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  1. I'd much rather see her shopping in London than NYC. Not that there's anything less than wonderful about NYC (wish I were there!), but it just has too much of a "what the fuck?" distraction factor about it. You leave a flat in London, and *poof* you are shopping in Manhattan. I am glad she is finally on FTV, at least, as we've never been able to get the Style Network.
  2. I can't imagine having high fat/high carb dinners like that every night, but it could be worse: at least the kids are getting some protein! It's probably healthier than the "I need you to love me" sort of dinner that I might fix my kids every now and then: homemade crepes with Nutella and slices bananas (and a glass of milk). My kids get "fish fingers and spaghetti" type dinners every now and then, mostly when I am too tired or stressed to cook and my husband is working late. Marion Winik wrote about serving her boys their beloved Yellow Dinner, which consisted of Shake 'n' Bake pork chops, canned corn, bottled applesauce, boxed macaroni and cheese, and Poppin' Fresh rolls, all blobbed on the plate in non-adjacent circles. This is about what I do, something gimmicky (kids love gimmicky) yet comforting and easy to fix. (I also include the part where one of us at the table has the adult's version of the yellow dinner: a single glass of chardonnay. ) I don't think that children take to processed foods naturally, as such, but they do go through a very long phase of liking only simple foods, like plain pasta with butter and scrambled eggs. Our boys enjoyed foods like roasted garlic, moussaka, onion tart, and feta cheese during their second year on earth, but sometime during their third year their tastes became extremly limited. Kids' taste buds start developing and tastes seem especially strong to them--like a really skunky egg or fishy fish might taste to an adult, like tasting mutton when you were expecting lamb. At that point, they demand a simplification of their diet to only things like melon balls, grapes, string cheese, chicken nuggets, spaghetti with butter or marinara sauce (maybe), French fries (but no other type of potatoes!), pancakes, waffles, cheese pizza, scrambled eggs and crisp bacon, meatloaf, plain cheeseburgers, hot dogs, mac 'n' cheese, and mild cheese enchiladas. In time, they eventually reexpand their palates, as long as adults encourage it. With my boys, I never stopped trying to give them our more complicated foods, but mostly started off with the simplest new foods, like chopped romaine and cucumber salad with ranch dressing or mild pan-fried fish with a wedge of lemon. Over time, they've been eating more and more of mom's foodie meals--and more complicated salads (e.g., mixed baby greens with dried cranberries, pistachios, and maple vinaigrette). I try to engage them in helping me cook, and they will eat just about anything that they helped make. Before I had surgery, six months ago, I took them to a dinner assembly place and had them help me prepare 24 dinners to put in our freezer. They had such a good time and because they felt vested in the meals they ate everything we made there. Since then, they will at least try anything I make and eat most of it, including things like quiche, spanokopita, pan-seared scallops, and sausage lasagne, which was previously deemed "too many ingredients" and "too spicy." They will eat just about any vegetable I fix, and love all fruits. I do think that "fish fingers and spaghetti" parents are often afraid to try serving their kids healthier, more adventurous foods for fear the children will reject it. As to parents lying and responding that they serve better meals than they actually do, for many people, their good intentions of doing something must count the same in their head as actually following through with it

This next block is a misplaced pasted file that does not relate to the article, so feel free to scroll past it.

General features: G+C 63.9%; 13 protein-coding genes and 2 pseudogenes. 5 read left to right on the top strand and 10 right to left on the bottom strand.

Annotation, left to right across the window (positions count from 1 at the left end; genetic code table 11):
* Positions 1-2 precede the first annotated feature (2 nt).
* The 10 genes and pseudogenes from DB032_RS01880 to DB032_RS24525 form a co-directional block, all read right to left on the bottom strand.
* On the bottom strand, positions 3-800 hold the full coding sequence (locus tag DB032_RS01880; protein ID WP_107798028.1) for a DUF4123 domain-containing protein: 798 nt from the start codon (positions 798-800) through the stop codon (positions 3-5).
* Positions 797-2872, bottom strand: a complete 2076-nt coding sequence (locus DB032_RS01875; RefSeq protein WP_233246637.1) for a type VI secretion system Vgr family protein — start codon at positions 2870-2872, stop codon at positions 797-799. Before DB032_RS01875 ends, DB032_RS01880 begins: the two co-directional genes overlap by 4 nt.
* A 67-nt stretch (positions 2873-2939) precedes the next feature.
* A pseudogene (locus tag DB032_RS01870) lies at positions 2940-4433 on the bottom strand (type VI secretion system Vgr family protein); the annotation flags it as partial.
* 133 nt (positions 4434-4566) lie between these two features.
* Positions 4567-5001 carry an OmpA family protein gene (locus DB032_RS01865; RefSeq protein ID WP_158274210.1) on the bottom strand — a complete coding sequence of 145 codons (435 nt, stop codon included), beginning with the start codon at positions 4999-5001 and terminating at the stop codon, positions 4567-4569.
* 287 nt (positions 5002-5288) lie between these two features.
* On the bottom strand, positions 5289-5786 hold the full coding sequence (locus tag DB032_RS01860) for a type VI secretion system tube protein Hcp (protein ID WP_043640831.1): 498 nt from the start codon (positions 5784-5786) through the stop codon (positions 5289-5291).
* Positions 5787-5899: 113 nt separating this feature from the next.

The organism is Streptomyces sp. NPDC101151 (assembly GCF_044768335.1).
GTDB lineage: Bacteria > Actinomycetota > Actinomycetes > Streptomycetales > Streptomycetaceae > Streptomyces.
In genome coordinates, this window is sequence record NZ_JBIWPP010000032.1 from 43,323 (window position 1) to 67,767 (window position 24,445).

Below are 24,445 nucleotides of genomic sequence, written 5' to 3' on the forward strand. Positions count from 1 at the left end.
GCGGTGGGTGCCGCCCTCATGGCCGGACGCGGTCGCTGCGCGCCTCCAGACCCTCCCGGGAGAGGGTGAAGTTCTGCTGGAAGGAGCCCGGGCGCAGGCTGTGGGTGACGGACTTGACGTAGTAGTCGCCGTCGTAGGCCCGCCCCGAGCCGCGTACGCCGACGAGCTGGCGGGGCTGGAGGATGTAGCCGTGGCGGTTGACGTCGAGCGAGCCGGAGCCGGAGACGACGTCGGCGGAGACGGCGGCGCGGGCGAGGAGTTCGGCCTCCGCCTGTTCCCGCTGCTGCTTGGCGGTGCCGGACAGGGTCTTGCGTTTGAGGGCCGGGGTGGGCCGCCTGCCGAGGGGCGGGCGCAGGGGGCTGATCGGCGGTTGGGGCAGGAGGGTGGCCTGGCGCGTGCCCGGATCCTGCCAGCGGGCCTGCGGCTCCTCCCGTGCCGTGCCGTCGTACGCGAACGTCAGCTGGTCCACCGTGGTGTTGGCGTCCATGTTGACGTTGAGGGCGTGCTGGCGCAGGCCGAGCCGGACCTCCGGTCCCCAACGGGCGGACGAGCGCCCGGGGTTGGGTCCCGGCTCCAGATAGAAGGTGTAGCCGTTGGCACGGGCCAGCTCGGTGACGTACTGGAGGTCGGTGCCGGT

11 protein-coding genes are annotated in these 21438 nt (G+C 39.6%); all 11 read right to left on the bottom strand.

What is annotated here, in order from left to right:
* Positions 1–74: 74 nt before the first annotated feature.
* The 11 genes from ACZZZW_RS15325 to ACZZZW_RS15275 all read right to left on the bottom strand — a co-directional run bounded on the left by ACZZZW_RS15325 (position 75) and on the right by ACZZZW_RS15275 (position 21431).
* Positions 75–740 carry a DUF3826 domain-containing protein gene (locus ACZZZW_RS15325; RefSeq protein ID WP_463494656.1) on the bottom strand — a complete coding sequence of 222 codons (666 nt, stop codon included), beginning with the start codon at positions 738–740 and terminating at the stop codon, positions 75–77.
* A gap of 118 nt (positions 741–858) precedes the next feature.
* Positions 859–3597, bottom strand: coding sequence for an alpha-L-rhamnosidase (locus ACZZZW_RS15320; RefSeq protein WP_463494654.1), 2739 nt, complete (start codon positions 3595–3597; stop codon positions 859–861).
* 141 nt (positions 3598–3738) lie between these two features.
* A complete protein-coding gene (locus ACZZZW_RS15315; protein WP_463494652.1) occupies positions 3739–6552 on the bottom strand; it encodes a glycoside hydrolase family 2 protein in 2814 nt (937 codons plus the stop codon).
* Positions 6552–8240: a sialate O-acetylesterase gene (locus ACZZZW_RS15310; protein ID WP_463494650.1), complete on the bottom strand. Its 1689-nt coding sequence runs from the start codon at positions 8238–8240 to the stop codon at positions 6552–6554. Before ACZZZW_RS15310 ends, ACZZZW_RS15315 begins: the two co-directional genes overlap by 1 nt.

3. I watched two episodes, then deleted my Tivo season pass. It's embarassing that she doesn't bother to learn even a few simple words in the language of the country she's visiting--e.g., "Bonjour."